• Tuesday, December 05, 2023
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Don’t base your investment plans on immediate past


Don’t base your plans on immediate past as the financial environment constantly changes. Financial planning and investing are done to have a secured financial future, and it is done looking ahead. Unfortunately for a large number of investors, the first question while starting a financial plan is not what or which assets will perform better going ahead. Usually, the first question is which stocks, or products, performed better during the previous one year.

So, while the investor is planning for the future, he/she is more intent on knowing what happened in the immediate past — a perfect example of trying to take financial decisions looking at the rear view mirror.

This is also true for investing in mutual funds. And that’s one of the main reasons why you read the caveat on any mutual fund-related literature: Past performance may or may not be sustained in the future.

Look ahead 

One of the overwhelming reasons for not investing looking at the historical performance is that the investing environment is always in a state of change, and the reasons for which a product performed well the previous year have almost certainly been replaced by a new set of factors, some of which are completely different from each other.

“The investment environment is constantly changing with respect to government policies, interest rates, disposable income, inflation and also economic growth,” said Prithu Mukherjee, CEO, Options Financial Services.

And since all these factors have a bearing on the performance of mutual funds, stocks, bonds, gold, real estate, etc, so the sectors or stocks which had given strong returns earlier may fail to repeat such a stellar performance.

Follow the pattern 

In fact, there is every chance that an investment strategy that gave you smart returns last year, may turn out to be a complete dud, and become the reason for your losses in your portfolio in the current year.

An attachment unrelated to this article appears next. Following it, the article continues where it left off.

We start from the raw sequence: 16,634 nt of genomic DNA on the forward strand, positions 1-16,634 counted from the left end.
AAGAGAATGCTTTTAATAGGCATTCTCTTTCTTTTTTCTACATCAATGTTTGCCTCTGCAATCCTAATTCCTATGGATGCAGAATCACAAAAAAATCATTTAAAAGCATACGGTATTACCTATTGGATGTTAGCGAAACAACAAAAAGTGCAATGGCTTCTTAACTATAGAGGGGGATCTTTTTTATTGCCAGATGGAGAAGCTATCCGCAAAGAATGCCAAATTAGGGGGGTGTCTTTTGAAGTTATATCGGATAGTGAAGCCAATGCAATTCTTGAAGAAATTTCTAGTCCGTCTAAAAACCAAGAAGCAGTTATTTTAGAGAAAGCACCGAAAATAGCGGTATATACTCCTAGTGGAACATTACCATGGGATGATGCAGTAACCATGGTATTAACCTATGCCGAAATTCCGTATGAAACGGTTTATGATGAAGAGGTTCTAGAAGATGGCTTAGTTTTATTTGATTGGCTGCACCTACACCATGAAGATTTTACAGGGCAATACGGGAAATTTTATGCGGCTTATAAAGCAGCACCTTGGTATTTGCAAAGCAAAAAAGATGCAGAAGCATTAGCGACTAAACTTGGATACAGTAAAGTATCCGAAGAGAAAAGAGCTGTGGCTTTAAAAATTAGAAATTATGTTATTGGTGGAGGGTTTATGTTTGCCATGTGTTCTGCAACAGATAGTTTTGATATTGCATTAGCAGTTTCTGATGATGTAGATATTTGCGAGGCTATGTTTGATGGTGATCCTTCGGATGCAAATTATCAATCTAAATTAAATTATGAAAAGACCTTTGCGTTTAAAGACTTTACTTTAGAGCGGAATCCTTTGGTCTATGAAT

“Besides that, investments follow a demand-supply pattern over the long term. They follow a cyclical pattern, going from a phase of low buying interest to a stage of being highly sought after and then again sliding to a phase of weak demand,” explained Mukherjee.

“These cycles come (among other reasons) due to changes in the domestic and international economic climate. Ideally, one should try to buy during the lower end of the cycle,” he said.

Consistent performer

A similar approach is often observed among mutual fund investors. They look at the schemes that have given the most fantastic returns over the past one year, two years, three years or more and attempt to zero in on the best performer.

True, such performances do reflect the consistency in performance of the fund manager (if the same fund manager has managed the fund through all these years). But rarely in the history of mutual funds has a fund manager consistently outperformed others.

Stick to basics 

So the question is how to get on top of this habit of investing by looking at the past performance. One of the more realistic decisions you can take is to try and understand just the basics of investing and then try to implement the same in your portfolio.

Another way out is to depend on a good financial planner or advisor.

Learn the process 

As expounded, you could try and understand how government policies work, if there is any pattern in policy formulations by the centre and the states that can have some major bearings on your portfolio, the interest cycle, the economic environment, global factors etc. “It might seem like a complex task to begin with. But with the help of a professional financial advisor, the learning process becomes simpler,” Mukherjee said. Culled from Economic Times.